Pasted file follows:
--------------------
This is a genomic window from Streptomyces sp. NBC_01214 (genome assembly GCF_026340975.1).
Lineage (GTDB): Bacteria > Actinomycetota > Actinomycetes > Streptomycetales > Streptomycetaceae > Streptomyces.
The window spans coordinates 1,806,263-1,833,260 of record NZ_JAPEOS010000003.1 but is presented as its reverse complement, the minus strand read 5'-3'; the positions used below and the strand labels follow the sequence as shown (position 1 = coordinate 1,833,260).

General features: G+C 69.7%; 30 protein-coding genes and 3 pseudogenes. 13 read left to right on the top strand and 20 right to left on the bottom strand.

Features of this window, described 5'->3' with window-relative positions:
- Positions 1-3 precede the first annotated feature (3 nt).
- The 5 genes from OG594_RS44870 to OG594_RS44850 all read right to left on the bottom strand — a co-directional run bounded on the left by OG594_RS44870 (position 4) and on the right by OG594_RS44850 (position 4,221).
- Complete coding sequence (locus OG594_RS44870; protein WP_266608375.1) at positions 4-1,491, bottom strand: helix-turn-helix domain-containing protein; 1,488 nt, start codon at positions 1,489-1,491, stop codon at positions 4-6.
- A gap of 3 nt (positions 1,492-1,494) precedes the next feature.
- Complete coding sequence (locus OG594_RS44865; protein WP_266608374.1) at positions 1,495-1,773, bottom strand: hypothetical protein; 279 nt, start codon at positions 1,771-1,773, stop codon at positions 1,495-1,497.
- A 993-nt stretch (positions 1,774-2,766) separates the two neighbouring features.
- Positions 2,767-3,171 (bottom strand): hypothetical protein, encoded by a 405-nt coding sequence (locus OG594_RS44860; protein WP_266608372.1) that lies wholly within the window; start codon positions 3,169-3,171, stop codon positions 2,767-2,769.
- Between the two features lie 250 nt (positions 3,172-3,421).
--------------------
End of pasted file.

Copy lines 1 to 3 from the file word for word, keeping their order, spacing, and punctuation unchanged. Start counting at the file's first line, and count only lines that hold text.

This is a genomic window from Streptomyces sp. NBC_01214 (genome assembly GCF_026340975.1).
Lineage (GTDB): Bacteria > Actinomycetota > Actinomycetes > Streptomycetales > Streptomycetaceae > Streptomyces.
The window spans coordinates 1,806,263-1,833,260 of record NZ_JAPEOS010000003.1 but is presented as its reverse complement, the minus strand read 5'-3'; the positions used below and the strand labels follow the sequence as shown (position 1 = coordinate 1,833,260).